Just to make sure the point gets across, these studies mean that all children will receive about 1 mSv of gamma radiation from background radiation each year and this results in their leukemia risk being increased by 12%.

It’s well known that leukemia is closely associated with radiation exposures and that children are more sensitive to radiation than adults. But the new evidence is not just from childhood leukemias, it comes from radon studies as well.

In Canada, following a survey of 14,000 homes with a geometric mean radon concentration of 42 Bq/m³, Chen et al (2010) from the Radiation Protection Bureau of Health Canada estimated that 16% of lung cancer deaths in Canada were attributable to indoor radon. However this fits slightly awkwardly with another large (7,000 cases and 14,000 controls) risk assessment of radon exposures (Darby et al, 2006) which estimated an excess relative risk of lung cancer of 16% (95% CI 0.05-0.31) at an average radon concentration of 100 Bq/m³. Whichever of these scientific teams turn out to be correct, the cancer risks from background radon exposures are still higher than were expected even just a few years ago.

Another very large Canadian study by Turner et al (2012) of over 800,000 Americans found that indoor radon was significantly associated with deaths from chronic obstructive pulmonary disease, ie chronic bronchitis and/or emphysema. The hazard ratio was 1.13 per 100 Bq·m?3 (95% CI = 1.05–1.21). There was a significant positive linear trend in deaths with increasing categories of radon concentrations (p<0.05). For comparison, the UK HPA’s recommended Action Level for radon is 200 Bq·m?3: indoor concentrations above this level require remediation.

And in areas with high levels of natural background radiation (usually from monazite sands), Møller and Mousseau (2012) studied radiation effects in local peoples and found increased risks in immunology, physiology, mutation and disease. They stated “.. if we see effects at these low levels, then we have to be thinking differently about how we develop regulations for … intentional exposures to populations, like the emissions from nuclear power plants, medical procedures, and even some x-ray machines at airports”.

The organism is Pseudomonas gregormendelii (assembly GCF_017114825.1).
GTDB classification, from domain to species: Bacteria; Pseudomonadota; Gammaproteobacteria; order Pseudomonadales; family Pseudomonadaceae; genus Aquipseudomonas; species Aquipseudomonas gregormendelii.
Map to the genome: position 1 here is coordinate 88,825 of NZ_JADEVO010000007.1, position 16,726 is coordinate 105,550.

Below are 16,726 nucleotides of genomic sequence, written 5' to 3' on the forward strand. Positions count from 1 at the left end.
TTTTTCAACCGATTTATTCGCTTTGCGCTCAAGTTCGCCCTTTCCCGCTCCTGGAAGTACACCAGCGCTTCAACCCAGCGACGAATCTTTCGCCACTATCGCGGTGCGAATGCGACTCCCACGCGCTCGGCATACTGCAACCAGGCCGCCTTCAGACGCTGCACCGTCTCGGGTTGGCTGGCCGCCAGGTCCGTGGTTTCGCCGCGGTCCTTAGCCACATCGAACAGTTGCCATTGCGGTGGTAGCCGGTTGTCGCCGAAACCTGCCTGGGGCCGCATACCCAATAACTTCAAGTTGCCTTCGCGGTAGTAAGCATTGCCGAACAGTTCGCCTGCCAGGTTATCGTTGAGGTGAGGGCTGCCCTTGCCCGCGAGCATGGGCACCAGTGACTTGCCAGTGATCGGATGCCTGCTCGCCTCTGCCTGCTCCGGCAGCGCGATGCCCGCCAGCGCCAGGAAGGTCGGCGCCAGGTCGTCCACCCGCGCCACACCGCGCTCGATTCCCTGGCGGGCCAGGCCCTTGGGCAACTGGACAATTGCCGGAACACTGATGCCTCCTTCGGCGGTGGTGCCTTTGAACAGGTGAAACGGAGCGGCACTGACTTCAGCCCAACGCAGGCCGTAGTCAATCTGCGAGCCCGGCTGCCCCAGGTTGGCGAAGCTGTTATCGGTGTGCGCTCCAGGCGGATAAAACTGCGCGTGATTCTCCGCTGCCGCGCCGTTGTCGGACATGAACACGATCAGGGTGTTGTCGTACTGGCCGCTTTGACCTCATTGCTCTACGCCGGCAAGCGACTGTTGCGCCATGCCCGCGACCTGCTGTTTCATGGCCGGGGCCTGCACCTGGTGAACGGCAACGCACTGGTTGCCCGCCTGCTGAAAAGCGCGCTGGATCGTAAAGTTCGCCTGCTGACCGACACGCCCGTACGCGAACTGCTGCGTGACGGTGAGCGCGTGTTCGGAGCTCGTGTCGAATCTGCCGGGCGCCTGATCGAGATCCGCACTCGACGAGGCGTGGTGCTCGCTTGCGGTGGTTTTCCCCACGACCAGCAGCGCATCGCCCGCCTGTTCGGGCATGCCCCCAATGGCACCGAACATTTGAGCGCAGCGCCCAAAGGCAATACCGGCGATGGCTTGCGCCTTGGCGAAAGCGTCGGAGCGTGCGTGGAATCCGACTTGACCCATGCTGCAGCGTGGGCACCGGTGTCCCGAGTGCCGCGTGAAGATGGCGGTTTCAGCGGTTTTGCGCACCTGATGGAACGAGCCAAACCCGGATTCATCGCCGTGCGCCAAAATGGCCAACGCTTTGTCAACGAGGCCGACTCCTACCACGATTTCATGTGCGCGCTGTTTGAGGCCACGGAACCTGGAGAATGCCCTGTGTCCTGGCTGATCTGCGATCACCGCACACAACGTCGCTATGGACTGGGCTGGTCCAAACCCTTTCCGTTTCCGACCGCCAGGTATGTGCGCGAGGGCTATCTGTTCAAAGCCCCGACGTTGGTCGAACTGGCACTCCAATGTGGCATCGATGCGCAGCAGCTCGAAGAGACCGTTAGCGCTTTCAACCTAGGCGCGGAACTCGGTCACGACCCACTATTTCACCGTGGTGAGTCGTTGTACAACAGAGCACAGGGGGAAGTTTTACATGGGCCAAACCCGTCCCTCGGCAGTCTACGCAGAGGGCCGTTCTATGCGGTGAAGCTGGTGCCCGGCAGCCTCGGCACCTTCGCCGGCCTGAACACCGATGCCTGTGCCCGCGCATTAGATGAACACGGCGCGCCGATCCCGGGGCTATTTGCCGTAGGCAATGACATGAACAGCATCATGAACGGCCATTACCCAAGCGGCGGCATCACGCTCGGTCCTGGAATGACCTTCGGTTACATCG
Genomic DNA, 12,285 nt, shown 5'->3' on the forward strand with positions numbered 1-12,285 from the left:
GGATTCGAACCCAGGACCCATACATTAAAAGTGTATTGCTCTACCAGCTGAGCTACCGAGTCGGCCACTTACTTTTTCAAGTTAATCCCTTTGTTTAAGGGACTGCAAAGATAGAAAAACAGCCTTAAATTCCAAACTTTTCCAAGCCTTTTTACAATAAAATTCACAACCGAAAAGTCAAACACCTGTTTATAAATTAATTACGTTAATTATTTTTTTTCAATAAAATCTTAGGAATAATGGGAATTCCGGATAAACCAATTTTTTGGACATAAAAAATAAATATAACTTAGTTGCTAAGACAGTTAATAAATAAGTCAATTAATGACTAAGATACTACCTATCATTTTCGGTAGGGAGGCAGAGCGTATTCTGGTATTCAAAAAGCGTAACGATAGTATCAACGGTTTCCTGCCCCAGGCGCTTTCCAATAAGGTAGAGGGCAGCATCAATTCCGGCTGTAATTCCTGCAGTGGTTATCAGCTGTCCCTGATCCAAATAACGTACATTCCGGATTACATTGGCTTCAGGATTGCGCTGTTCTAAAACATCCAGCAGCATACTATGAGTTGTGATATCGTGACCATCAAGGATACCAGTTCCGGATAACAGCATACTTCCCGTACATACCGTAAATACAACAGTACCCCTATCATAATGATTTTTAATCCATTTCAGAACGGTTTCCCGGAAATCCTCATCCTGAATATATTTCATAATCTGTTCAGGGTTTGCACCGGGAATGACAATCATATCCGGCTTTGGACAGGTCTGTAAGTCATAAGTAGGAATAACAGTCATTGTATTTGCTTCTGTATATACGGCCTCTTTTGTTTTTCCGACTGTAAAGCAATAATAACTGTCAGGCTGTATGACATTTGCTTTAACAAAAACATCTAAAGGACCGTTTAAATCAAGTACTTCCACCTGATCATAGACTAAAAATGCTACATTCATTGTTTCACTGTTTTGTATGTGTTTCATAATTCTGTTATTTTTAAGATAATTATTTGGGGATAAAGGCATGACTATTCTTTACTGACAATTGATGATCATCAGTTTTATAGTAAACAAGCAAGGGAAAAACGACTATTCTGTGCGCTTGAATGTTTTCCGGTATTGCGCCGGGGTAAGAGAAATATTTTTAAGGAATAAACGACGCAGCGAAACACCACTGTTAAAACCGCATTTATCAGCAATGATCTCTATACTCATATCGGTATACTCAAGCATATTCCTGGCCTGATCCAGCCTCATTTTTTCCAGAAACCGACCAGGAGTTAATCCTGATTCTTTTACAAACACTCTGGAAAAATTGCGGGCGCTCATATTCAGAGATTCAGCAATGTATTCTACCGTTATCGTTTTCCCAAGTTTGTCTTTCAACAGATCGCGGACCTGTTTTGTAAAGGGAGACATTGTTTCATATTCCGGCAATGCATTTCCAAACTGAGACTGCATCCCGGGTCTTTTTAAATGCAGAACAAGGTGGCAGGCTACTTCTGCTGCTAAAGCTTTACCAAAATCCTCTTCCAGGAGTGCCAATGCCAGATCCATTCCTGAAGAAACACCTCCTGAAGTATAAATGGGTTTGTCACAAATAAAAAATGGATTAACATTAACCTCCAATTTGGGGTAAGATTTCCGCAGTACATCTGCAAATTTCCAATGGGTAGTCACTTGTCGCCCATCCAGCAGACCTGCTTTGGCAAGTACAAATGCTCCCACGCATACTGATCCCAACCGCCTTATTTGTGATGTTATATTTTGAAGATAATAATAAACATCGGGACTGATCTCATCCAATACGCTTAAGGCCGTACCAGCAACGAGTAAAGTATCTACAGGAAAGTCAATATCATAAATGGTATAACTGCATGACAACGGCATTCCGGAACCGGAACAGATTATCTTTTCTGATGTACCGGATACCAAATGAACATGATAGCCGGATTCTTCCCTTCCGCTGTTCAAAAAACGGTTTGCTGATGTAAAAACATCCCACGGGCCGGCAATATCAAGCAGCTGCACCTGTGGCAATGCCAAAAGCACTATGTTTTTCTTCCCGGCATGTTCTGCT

2. Medical Exposures

Most exposures from medical diagnostic procedures are relatively low, and although their collective doses are increasing in most developed countries, in almost all cases they are justified by their clinical benefits. Nevertheless there have been a score or so of articles in scientific journals in recent years expressing concern about the risks of increased doses from CT scans, especially to children. Even the WHO has issued a draft report expressing the need for more vigilance.

In order to investigate these concerns, Pearce et al (2012) conducted a massive UK retrospective cohort study of computed tomography (CT) scans among 178,000 patients. The team estimated absorbed brain and red bone marrow doses per CT scan and assessed the excess incidence of leukaemia and brain tumours cancer with Poisson relative risk models. They observed a positive association between radiation dose from CT scans and leukaemia (excess relative risk [ERR] per mGy = 0·036, 95% CI 0·005–0·120; p=0·0097); and a positive association with brain tumours (0·023, 0·010–0·049; p<0·0001). They found CT scans caused statistically significant increases in cancer risks in under three-year olds: three head scans tripled their risk of brain cancer and five to ten scans tripled their risk of leukemia. Although the authors did not comment on these risks, there is no doubt that these are large risk increases from relatively small doses.